A Tremor in the Blood: Uses and Abuses of the Lie Detector

A Tremor in the Blood: Uses and Abuses of the Lie Detector

A Tremor in the Blood: Uses and Abuses of the Lie Detector

A Tremor in the Blood: Uses and Abuses of the Lie Detector

Synopsis

Over the past 60 years, the mystique of the polygraph, or lie detector machine, has caused far too many people to be hoodwinked into blind acceptance of this device. Foisted on the public by its developers and their disciples as an infallible arbiter of truth, this machine is cloaked in a mantle of pseudo-science. However, despite its reputation, scientific evidence indicates that the polygraph is about as accurate as tossing a coin. In this clear, lively, and interesting book, David Lykken explains why our press and government nevertheless continue to believe in what the late Senator Sam Ervin, of Watergate fame, described as "20th Century witchcraft".

Lest anyone be lulled into complacency, by the prevalence of the lie detector, the author presents case histories of persons whose lives have been blighted by our uniquely American faith in the myth of the polygraph. Dr. Lykken also explains how to "beat" the machine, not only because it is unfair that spies and Mafia soldiers already know these techniques, but also because innocent persons have a nearly 50:50 chance of failing lie detector tests unless they use appropriate countermeasures.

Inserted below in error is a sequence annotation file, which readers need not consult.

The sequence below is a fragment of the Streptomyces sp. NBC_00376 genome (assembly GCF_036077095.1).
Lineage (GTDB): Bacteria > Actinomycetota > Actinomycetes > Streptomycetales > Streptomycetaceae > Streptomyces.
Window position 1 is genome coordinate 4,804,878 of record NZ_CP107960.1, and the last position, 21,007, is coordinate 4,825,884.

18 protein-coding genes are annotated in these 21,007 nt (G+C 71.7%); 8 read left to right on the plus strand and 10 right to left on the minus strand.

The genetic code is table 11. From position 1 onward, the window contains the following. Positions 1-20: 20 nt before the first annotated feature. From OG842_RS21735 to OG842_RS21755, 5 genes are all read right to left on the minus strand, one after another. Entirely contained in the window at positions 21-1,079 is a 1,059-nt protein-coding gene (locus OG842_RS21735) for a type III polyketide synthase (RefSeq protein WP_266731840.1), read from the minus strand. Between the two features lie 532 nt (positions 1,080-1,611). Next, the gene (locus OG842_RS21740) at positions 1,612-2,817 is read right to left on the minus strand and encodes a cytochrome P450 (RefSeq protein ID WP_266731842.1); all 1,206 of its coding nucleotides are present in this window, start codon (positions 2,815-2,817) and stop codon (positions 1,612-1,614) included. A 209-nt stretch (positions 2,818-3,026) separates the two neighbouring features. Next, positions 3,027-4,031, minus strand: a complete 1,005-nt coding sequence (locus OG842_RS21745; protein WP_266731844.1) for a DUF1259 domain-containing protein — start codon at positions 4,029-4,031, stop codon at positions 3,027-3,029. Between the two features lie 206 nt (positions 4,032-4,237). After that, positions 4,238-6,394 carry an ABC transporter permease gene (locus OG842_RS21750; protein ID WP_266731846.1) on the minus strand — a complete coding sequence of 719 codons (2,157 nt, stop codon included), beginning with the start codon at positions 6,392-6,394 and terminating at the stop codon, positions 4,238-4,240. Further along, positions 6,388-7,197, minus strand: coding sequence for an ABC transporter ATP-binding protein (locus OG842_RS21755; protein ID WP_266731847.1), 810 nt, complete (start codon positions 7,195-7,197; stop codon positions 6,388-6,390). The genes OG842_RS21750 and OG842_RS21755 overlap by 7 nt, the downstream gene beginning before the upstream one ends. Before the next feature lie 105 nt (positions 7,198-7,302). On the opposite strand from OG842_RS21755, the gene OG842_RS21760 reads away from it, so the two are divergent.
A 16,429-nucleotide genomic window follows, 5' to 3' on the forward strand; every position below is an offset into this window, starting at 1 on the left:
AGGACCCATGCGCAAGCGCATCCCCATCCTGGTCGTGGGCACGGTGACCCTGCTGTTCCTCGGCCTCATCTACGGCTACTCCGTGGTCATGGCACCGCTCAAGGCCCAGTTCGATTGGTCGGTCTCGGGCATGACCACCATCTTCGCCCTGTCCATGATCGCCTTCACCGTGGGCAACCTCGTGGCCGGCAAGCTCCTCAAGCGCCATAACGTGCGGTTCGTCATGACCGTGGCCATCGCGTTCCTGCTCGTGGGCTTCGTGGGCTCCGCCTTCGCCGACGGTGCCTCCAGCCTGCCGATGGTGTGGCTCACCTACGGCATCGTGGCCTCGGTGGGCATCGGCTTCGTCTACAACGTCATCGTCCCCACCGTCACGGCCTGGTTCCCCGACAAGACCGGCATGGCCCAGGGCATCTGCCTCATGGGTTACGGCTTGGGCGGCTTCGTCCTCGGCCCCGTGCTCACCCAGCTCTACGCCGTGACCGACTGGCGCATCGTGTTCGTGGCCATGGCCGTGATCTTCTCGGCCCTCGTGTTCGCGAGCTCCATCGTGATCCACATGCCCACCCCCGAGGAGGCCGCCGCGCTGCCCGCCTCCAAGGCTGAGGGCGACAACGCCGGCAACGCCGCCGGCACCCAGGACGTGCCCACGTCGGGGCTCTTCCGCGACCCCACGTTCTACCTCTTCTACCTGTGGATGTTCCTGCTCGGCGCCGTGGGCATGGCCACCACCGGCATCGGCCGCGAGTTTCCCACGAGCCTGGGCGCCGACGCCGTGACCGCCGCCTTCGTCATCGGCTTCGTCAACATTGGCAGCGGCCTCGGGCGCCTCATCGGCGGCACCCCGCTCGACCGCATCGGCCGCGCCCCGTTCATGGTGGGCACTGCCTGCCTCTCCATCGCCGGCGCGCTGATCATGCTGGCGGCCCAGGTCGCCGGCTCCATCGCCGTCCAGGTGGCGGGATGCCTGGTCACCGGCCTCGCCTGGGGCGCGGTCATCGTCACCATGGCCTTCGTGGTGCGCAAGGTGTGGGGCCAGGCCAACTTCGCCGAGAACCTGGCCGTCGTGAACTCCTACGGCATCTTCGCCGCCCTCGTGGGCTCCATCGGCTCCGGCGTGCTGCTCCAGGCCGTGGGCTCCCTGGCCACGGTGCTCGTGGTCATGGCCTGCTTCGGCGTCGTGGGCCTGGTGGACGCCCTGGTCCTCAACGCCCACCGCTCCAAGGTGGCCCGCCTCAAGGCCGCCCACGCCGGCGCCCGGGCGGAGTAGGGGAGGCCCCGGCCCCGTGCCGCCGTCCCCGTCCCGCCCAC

Excerpt

The first edition of this book was also the first and only monograph on this important topic written by a scientist for the edification of interested non-scientists, including lawyers and policy-makers. When Michael Hennelly of Plenum suggested that I consider preparing a new edition, I realized that many interesting developments had occurred in this field in the past two decades. No actual "lie detectors" have been invented but some of the old ones have been patched up, relabeled, and touted as improvements. The myth of the polygraph has been married to the mystique of the computer, a dangerous liaison that has spawned a litter of mischievous mythlets. Since 1980, I have testified as an expert witness for the purpose of impeaching lie detector findings in criminal trials and courts-martial from Alaska to Florida. I have been contacted by hundreds of victims of mistaken lie detector tests or by their attorneys. Many of their stories provide illustrative material -- illustrations that I think are truly disturbing.

I have testified in support of anti-polygraph legislation before committees of state legislatures, the United States House and Senate and I hope I contributed in a small way to the eventual passage of the federal Employee Polygraph Protection Act of 1988. This statute prevents most employers in the private sector from requiring job applicants or current employees to submit to polygraph screening tests. Police and all federal employees are excluded from this protection, however. The result has been that many honorable people, the people I would like to see on our police forces and in our federal police and security agencies, have been falsely branded and excluded as "deceptive" by arrogant polygraph examiners. Polygraph examiners, most of whom are honorable people, are made arrogant by the . . .

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